VPN as a registered letter that the recipient has to sign for and a VPN proxy as a forwarding note from the post office.
But beyond the metaphors, the technical differences between various VPNs do matter. A deep dive into 283 VPN-apps for Android found that a significant number actually degraded the users’ security: A whopping 84% leaked user traffic, 38% added malware or adware to the user’s device, and 18% did not encrypt the web traffic. That said, the worst statistic from the study was that less than 1 percent of users had any security or privacy concerns about these apps. Ouch! Other studies have exposed VPNs for selling user data.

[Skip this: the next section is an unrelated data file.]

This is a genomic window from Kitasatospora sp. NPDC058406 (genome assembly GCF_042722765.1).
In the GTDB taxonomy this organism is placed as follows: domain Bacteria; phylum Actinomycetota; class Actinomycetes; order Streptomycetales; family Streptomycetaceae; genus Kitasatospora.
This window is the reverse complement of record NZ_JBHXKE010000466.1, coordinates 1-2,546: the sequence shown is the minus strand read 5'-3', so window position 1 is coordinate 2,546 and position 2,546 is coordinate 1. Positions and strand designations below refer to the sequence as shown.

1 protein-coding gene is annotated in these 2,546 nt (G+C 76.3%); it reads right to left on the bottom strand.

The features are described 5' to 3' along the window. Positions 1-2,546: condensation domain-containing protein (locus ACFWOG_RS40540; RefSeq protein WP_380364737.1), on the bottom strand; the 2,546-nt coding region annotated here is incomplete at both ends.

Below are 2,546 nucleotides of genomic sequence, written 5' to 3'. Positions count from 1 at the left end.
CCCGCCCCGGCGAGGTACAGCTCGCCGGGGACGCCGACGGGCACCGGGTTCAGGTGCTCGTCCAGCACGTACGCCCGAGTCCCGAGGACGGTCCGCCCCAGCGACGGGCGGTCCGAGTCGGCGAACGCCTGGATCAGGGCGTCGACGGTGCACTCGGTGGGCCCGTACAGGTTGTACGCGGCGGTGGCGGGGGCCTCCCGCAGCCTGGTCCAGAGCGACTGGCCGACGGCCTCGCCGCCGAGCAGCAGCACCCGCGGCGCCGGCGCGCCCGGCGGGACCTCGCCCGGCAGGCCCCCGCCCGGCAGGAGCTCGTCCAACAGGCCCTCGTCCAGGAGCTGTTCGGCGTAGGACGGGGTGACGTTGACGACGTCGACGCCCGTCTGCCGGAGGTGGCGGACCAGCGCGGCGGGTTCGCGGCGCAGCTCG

What companies like Avira can do is work with other VPN developers and independent testers on a common set of verifiable standards such as AES-256 encryption, testing for DNS leaks, or the collection and resale of user data. Here are just six of the major points that should be addressed:
Only one of these (3. Usability) is subjective, one is a matter of trust (6. Data policies and logs), and the rest are objective. Setting some basic standards and certifications between VPN providers should be more than marketing. It should be a confidence builder for consumers, letting them know that the VPN they selected actually does what it should do – protect their privacy and open doors. Everything beyond that is just a technical detail.